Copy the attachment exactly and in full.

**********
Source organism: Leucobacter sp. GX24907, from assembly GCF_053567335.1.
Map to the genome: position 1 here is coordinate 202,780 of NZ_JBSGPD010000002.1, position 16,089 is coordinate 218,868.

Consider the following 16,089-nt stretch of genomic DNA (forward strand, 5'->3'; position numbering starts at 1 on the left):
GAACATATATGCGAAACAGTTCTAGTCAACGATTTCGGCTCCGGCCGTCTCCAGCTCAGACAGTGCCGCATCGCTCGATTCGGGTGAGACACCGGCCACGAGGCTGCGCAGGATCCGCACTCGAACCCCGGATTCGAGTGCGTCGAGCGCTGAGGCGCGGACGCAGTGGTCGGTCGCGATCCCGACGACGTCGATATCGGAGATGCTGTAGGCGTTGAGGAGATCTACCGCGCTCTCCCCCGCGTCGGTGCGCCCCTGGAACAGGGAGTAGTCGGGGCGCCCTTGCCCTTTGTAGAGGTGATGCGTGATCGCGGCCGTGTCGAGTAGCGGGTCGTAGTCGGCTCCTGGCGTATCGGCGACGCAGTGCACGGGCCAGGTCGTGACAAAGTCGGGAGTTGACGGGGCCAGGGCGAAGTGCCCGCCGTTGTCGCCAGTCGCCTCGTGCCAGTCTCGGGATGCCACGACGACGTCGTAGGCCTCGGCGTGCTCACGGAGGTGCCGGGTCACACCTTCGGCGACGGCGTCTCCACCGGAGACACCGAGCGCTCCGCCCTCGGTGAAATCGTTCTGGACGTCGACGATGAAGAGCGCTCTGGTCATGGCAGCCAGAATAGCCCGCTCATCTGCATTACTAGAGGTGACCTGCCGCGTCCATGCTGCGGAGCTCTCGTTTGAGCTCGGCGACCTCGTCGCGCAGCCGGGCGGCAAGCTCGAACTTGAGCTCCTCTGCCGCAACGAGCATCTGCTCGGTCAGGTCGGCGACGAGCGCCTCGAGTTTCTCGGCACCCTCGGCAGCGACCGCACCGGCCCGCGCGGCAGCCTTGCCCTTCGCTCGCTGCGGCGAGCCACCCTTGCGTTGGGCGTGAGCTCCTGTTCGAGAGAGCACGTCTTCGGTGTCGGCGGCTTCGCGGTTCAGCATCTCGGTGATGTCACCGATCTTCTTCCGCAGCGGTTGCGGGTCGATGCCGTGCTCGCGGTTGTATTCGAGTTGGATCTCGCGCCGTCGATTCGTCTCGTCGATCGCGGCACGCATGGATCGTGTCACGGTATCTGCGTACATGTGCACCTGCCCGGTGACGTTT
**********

Source organism: Leucobacter sp. GX24907, from assembly GCF_053567335.1.
Map to the genome: position 1 here is coordinate 202,780 of NZ_JBSGPD010000002.1, position 16,089 is coordinate 218,868.

Consider the following 16,089-nt stretch of genomic DNA (forward strand, 5'->3'; position numbering starts at 1 on the left):
GAACATATATGCGAAACAGTTCTAGTCAACGATTTCGGCTCCGGCCGTCTCCAGCTCAGACAGTGCCGCATCGCTCGATTCGGGTGAGACACCGGCCACGAGGCTGCGCAGGATCCGCACTCGAACCCCGGATTCGAGTGCGTCGAGCGCTGAGGCGCGGACGCAGTGGTCGGTCGCGATCCCGACGACGTCGATATCGGAGATGCTGTAGGCGTTGAGGAGATCTACCGCGCTCTCCCCCGCGTCGGTGCGCCCCTGGAACAGGGAGTAGTCGGGGCGCCCTTGCCCTTTGTAGAGGTGATGCGTGATCGCGGCCGTGTCGAGTAGCGGGTCGTAGTCGGCTCCTGGCGTATCGGCGACGCAGTGCACGGGCCAGGTCGTGACAAAGTCGGGAGTTGACGGGGCCAGGGCGAAGTGCCCGCCGTTGTCGCCAGTCGCCTCGTGCCAGTCTCGGGATGCCACGACGACGTCGTAGGCCTCGGCGTGCTCACGGAGGTGCCGGGTCACACCTTCGGCGACGGCGTCTCCACCGGAGACACCGAGCGCTCCGCCCTCGGTGAAATCGTTCTGGACGTCGACGATGAAGAGCGCTCTGGTCATGGCAGCCAGAATAGCCCGCTCATCTGCATTACTAGAGGTGACCTGCCGCGTCCATGCTGCGGAGCTCTCGTTTGAGCTCGGCGACCTCGTCGCGCAGCCGGGCGGCAAGCTCGAACTTGAGCTCCTCTGCCGCAACGAGCATCTGCTCGGTCAGGTCGGCGACGAGCGCCTCGAGTTTCTCGGCACCCTCGGCAGCGACCGCACCGGCCCGCGCGGCAGCCTTGCCCTTCGCTCGCTGCGGCGAGCCACCCTTGCGTTGGGCGTGAGCTCCTGTTCGAGAGAGCACGTCTTCGGTGTCGGCGGCTTCGCGGTTCAGCATCTCGGTGATGTCACCGATCTTCTTCCGCAGCGGTTGCGGGTCGATGCCGTGCTCGCGGTTGTATTCGAGTTGGATCTCGCGCCGTCGATTCGTCTCGTCGATCGCGGCACGCATGGATCGTGTCACGGTATCTGCGTACATGTGCACCTGCCCGGTGACGTTT